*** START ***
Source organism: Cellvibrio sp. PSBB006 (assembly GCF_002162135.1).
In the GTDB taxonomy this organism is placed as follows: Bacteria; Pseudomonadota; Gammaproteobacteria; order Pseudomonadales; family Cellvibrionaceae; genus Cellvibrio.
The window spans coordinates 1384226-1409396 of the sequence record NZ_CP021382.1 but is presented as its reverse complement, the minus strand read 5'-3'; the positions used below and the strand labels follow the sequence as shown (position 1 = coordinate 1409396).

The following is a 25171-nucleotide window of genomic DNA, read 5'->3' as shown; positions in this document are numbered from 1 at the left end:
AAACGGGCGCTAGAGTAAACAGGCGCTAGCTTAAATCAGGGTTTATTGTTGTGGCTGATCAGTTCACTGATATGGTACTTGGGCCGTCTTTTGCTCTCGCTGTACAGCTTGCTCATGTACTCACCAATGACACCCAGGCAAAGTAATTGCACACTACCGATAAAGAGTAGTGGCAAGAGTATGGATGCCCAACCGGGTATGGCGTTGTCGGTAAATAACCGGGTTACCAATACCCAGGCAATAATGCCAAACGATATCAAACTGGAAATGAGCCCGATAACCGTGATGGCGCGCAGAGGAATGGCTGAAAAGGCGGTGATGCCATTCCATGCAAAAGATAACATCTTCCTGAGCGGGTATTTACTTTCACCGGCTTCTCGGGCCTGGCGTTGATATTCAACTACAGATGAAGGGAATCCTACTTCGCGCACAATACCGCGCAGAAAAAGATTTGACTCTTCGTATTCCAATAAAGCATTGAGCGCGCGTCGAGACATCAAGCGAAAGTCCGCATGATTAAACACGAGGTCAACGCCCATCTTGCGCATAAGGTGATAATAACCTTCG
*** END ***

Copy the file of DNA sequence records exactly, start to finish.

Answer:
Source organism: Cellvibrio sp. PSBB006 (assembly GCF_002162135.1).
In the GTDB taxonomy this organism is placed as follows: Bacteria; Pseudomonadota; Gammaproteobacteria; order Pseudomonadales; family Cellvibrionaceae; genus Cellvibrio.
The window spans coordinates 1384226-1409396 of the sequence record NZ_CP021382.1 but is presented as its reverse complement, the minus strand read 5'-3'; the positions used below and the strand labels follow the sequence as shown (position 1 = coordinate 1409396).

The following is a 25171-nucleotide window of genomic DNA, read 5'->3' as shown; positions in this document are numbered from 1 at the left end:
AAACGGGCGCTAGAGTAAACAGGCGCTAGCTTAAATCAGGGTTTATTGTTGTGGCTGATCAGTTCACTGATATGGTACTTGGGCCGTCTTTTGCTCTCGCTGTACAGCTTGCTCATGTACTCACCAATGACACCCAGGCAAAGTAATTGCACACTACCGATAAAGAGTAGTGGCAAGAGTATGGATGCCCAACCGGGTATGGCGTTGTCGGTAAATAACCGGGTTACCAATACCCAGGCAATAATGCCAAACGATATCAAACTGGAAATGAGCCCGATAACCGTGATGGCGCGCAGAGGAATGGCTGAAAAGGCGGTGATGCCATTCCATGCAAAAGATAACATCTTCCTGAGCGGGTATTTACTTTCACCGGCTTCTCGGGCCTGGCGTTGATATTCAACTACAGATGAAGGGAATCCTACTTCGCGCACAATACCGCGCAGAAAAAGATTTGACTCTTCGTATTCCAATAAAGCATTGAGCGCGCGTCGAGACATCAAGCGAAAGTCCGCATGATTAAACACGAGGTCAACGCCCATCTTGCGCATAAGGTGATAATAACCTTCG